Accessing a community, language is a key
May 27, 2010 at 5:15 pm
On our way to climb mount Toubkal, in the Atlas (Morocco), we met Nicola, a young 23 year old Australian volunteering in Asni, a small yet concurred village at the feet of the Atlas. Nicola volunteers for an NGO called “Education for All”
. The idea of the NGO is the following:
“Very few girls from the rural communities of the High Atlas Mountains get the opportunity of continuing their education beyond primary school. Colleges, mostly several kilometers away in larger towns, are not accessible to them for two main reasons:
- Their parents cannot afford to pay for lodgings near colleges.
- Their parents do not have the confidence in existing facilities near colleges to entrust their daughters to be away from home.
Education for All has been established to help provide the opportunity of a college education for girls from rural Moroccan communities. Its first project, opened in 2007, has been to facilitate access to secondary education for up to 36 girls from the remote villages of the High Atlas Mountains by building a boarding house for them in the town of Asni”. [Read More about the NGO]
Picture 2: Nicola Johnson and me (in Imlil)
It was clear to me that Nicola had broken the barrier of being an outsider as we saw her interacting with the Berber in their local language. It seemed interesting to interview her to understand some of the tactics or actions she takes in order to “break the ice” between her, a very blond and white-looking “tourist”; and the community. Breaking the ice is essential to achieve good empathic relations which provide a base for creating appropriate solutions hand in hand with the local people. I will make a short summary of the interview, maintaining it as a “blog-size” post.
1-WORK WITH A KEY PERSON
The NGO recruits girls from the rural communities in the Atlas for going to the Boarding School in Asni, so How do they achieve the recruitment? How do the parents trust the NGO to “take away” their girls? She mentions that they work with a HAJJ, which means a person that is very respected in the community; and happens to work in the NGO. “He is very respected in the area, he goes to the families and invites them for the recruitment”. At the beginning it wasn’t easy to gain the people’s trust, but now, with the success of the first generation of girls, parents “make line” for the recruitment.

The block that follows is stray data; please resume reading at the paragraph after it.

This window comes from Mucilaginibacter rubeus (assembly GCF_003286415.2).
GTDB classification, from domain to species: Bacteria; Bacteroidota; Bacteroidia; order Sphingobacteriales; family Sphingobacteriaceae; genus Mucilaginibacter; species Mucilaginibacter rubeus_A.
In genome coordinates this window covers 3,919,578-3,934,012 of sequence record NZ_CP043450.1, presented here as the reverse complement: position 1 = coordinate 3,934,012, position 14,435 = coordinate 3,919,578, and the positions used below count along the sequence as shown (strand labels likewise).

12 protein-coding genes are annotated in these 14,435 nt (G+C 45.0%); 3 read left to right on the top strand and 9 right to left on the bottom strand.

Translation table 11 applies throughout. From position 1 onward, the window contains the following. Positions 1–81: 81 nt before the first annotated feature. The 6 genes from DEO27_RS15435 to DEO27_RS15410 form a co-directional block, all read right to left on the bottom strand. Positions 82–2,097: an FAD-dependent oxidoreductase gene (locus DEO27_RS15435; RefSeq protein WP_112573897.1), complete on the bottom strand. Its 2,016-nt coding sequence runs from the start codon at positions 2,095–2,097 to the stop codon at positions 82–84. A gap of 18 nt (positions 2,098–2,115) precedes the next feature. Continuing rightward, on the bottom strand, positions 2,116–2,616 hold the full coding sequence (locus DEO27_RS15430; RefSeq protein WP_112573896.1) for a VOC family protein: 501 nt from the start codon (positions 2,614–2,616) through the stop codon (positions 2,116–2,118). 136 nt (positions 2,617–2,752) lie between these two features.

2-LEARN THE LANGUAGE, THE HABITS AND DON’T FORGET YOU’RE AN OUTSIDER
How do you break the barrier between the local Berber and you? “Maybe I don’t, I’m still a tourist. But as I speak some of the language I can break the ice“. This is true, in my case I can babble just a few words in Berber, and the rest of the interaction with the Berber is done in French, which puts me necessarily in a condition of “the tourist”; condition that I obviusly dislike; and which I could just break the mold when I can make people understand that I’m Latin American and that I come from the country just on the side of Argentina (they do know Messi, Argentinean football player, but about Chile, not that much). Nicola puts a lot of effort in learning to interact in the local language: “I can do it because I’ve learnt a bit of Arabic and Berber, I can go for a simple conversation”. This doesn’t stop people that don’t know her to first treat her as a tourist, yet this treatment is over once she starts responding the greetings in the language. On the other hand, she highlights the idea of adopting the customs and habits: “…I’ve adopted the customs and habits of people (dressing properly, talking; saluting and interacting)”. Nicola is making her way in the community by trying to, in a humble way, to become part of them.
3-IMMERSION: A TWO-WAY LEARNING DIALOGUE
So there is a two-way learning dialogue, which lasts during the extended relation. On one hand; there is a learning stage for the outsider that learns and is taught by the locals about the habits and way of living; and one from the community, which learns some of the skills this outsider brings.
HINTS FROM THIS POST
01. Learn the local language, or at least try to
02. Be conscious you are an outsider, don’t fool yourself; acknowledge the way people see you to know what they expect from you.
03. Immersion is a two-way learning process, where the local community and the individual engage in a learning dialogue.
04. Be humble, and try to adopt the customs and habits.
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